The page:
4) Vouchers are bad news for everybody.

Whether we are talking about the traditional school vouchers that DeVos has long advocated for, or newer Education Savings Accounts, there is much for both the left and the right to fear. For the left, vouchers represent a financial attack on public schools. The first moment vouchers go into effect, before a single child leaves a public school, millions of tax dollars will go out of the public system and into private schools. For the right, vouchers are a trojan horse. Where government money goes, government strings follow. Maybe not today -- but some day, inevitably, every school that accepts federal education money will feel the hand of federal regulation.

5) Nobody voted for Jeb Bush or the Common Core

DeVos is a long-time supporter of Jeb Bush and a partner in his Foundation for Excellence in Education, one of the leading think tanks for Common Core promotion. Nobody was fooled when Candidate Jeb tried to disown the Core, and nobody on either the left or the right should be fooled when DeVos does the same. She would have made a great Bush USED pick, but as you may recall, Jeb Bush didn't win much of anything or anyone in his sad Presidential campaign. We didn't elect Bush or his failed education policies -- why should we get a cabinet pick that is just what he would have wanted?

But now comes word that Allan B. Hubbard is in line to be the #2 man at Education. Hubbard who served in both Bush administrations and has close ties to the Lumina Foundation, an organization that has pushed both Common Core and the use of data mining to track students and workers for the benefit of businesses.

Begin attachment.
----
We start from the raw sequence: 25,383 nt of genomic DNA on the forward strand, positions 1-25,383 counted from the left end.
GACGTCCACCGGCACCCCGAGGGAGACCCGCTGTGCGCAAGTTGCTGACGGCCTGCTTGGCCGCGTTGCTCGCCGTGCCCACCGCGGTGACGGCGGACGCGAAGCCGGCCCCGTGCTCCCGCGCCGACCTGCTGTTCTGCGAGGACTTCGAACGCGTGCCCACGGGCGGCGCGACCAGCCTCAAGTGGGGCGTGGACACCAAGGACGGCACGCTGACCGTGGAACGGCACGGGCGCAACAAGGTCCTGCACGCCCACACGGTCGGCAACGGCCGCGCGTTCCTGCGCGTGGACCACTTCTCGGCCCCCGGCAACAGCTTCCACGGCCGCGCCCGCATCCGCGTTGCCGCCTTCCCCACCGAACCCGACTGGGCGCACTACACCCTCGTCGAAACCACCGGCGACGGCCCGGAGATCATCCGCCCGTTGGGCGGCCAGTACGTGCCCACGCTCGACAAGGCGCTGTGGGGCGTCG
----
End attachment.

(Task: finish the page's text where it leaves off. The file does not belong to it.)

6) Her track record is terrible.

DeVos has used her family's financial muscle to push Detroit schools to try most of her favorite, favored reform ideas, and the result has been a disaster. The big-money reformers have abandoned it, and Doug Harris, who has done extensive research in New Orleans (the other haven for educational disaster capitalism)  where he finds the results of a total charter conversion "impressive" -- that Doug Harris declares DeVosified Detroit an educational disaster area. And while DeVos supporters are trying to paint her as someone interested in holding charter schools accountable for results, a closer look at the law she pushed shows that it creates far more loopholes than accountability requirements. DeVos's educational ideas have been field-tested, and they have failed.

Contact your Senator -- by email, letter, or phone. Make sure they understand that this is a mistake.

Yes, a candidate who had positives in place of DeVos' negatives could still be a terrible Secretary of Education. There is no guarantee that another candidate with better qualifications would not be terrible; however, someone whose qualification deficit is this large is a guaranteed failure.

It is hard to imagine a worse choice than Betsy DeVos. Make sure your Senator hears that, many times.

A version of this post originally appeared at Curmudgucation.